Pubdate: Thu, 15 May 2003
Source: Times and Democrat, The (SC)
Address: P.O. Drawer 1766 Orangeburg, SC 29116
Fax: (803)533-5595
Copyright: 2003, The Times and Democrat


Six days, three homicides. Four and a half months into the year, Orangeburg 
County has experienced a violent 2003 with eight homicides.

A year ago, Orangeburg County law enforcement identified the drug trade as 
the root cause of homicide in this county.

A year later, drugs and domestic violence are being blamed as primary 
factors in nearly all of the county's homicides.

Investigators do not think drug traffic in this county has grown. They say 
rather pressure is being placed on drug dealers by taking away supply lines.

There is an option that allows a drug dealer to obtain a supply that also 
makes the drug trade more cutthroat -- murder.

"I think we put the heat on them so much," said Maj. Barbara Walters, of 
the Orangeburg County Sheriff's Office. "The product is not out there like 
it was. I feel like we're making an impact, making it harder for the dealer 
to obtain the drugs as they once did and they're feeling the heat."

At 11:37 p.m. Monday, Orangeburg Department of Public Safety officers were 
called to a Dutton Street home. A 23-year-old man had been shot point-blank 
in the face. Efforts to resuscitate the man failed.

DPS and SLED agents scoured the neighborhood for a shooter. DPS Capt. Mike 
Adams said investigators also searched the home, which led to a substantial 
quantity of marijuana being found in a hidden compartment under a bed. 
Robbery is believed to be the motive, Adams said.

"It appeared to be drug-related," Adams said. "Drugs were found in the home 
and in a hole cut in the floor."

Meanwhile, police are still seeking the subject, or subjects, that shot and 
killed a Florida native, whose body was located Tuesday in a wooded area by 
a bulldozer operator.

Around 1:25 p.m., Eugene Hampton was working off Ron Drive near the Norway 
Highway when he made a grisly discovery. Hampton called police after 
observing a human hand under some pallets at the edge of a clearing in the 
wooded area.

Investigators have identified the victim as 46-year-old Yosiah Israel, of 
144 Fuquan Lane, Cordova. While police are uncertain how long Israel has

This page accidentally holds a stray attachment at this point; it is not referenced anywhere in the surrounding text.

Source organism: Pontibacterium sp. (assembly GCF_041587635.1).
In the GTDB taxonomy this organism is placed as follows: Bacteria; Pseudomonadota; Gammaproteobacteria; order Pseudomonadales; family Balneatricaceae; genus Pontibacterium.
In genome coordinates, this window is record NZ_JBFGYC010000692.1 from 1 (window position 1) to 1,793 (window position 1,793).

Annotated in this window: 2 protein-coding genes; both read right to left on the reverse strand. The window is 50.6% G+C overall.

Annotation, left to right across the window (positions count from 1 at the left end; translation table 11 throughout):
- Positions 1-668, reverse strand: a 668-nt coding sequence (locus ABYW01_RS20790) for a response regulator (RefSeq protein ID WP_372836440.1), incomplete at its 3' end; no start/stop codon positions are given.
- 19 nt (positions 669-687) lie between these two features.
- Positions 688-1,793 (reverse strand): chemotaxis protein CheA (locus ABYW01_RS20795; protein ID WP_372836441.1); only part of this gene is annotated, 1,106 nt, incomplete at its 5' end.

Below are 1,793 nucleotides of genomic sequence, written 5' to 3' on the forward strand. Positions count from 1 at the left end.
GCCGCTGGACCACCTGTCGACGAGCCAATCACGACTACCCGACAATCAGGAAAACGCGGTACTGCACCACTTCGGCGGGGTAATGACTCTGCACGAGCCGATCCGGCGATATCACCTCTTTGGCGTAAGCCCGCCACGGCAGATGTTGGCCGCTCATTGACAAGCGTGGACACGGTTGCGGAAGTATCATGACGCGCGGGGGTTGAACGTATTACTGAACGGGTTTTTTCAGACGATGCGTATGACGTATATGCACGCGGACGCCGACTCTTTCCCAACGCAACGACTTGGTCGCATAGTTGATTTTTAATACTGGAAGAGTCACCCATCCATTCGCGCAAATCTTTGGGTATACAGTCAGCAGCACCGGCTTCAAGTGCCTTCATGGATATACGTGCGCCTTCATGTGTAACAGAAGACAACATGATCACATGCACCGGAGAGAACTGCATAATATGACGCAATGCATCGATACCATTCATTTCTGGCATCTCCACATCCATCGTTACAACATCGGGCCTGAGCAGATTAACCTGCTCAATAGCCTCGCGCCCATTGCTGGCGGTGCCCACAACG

been in this county, they are very certain he was shot three times -- twice 
in the back and once in the side.

"We're still awaiting ballistics tests, but it appears to be a 
large-caliber handgun," Walters said.

Israel has been established as Orangeburg County's eighth homicide 
following the Dutton Street shooting Monday.

While a motive has not been established in the Cordova man's death, the two 
most common causes of murder in this county remain domestic violence and drugs.

A subject was taken into custody and questioned. He was released about 3 
a.m. after police did not find him to be connected to the case,

"I'd say both contribute to the murder rate," Walters said. "The one last 
week was domestic."

Walters cited last week's double shooting, which investigators believe to 
be a murder/suicide following a domestic dispute.

Orangeburg County's first homicide victim in 2003 came in late January 
after a Cordova man was killed when a barrage of bullets was unloaded on 
the man's home.

A 911 call on April 22 turned deadly before police could be dispatched as a 
Banashee Circle man became Orangeburg County's fifth homicide of 2003.

With 17 years of law enforcement to his credit, Adams said in his 
experience two motives for homicides keep cropping up -- drugs and domestic 

"Statistically, most murders are drug or domestic violence-related in our 
area," he said. "That's not based on any scientific data I have. That's 
just based on what I've seen."

Adams said the rising murder rate in this county is not attributable to 
increased drug traffic or "turf" wars.

However, he agrees with Walters in that both feel increased police pressure 
on the drug trade has decreased supply. That decreased supply has police 
theorizing drug dealers are preying on other dealers. But even that is not 
an absolute when it comes to Orangeburg's growing homicide list.

"I don't know, I really don't know why people are doing what they're 
doing," Walters said.

Anyone with information in either case is asked to call the Orangeburg 
County Sheriff's Office at 803-531-4647, or the Orangeburg Department of 
Public Safety at 803-534-5907.
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MAP posted-by: Larry Stevens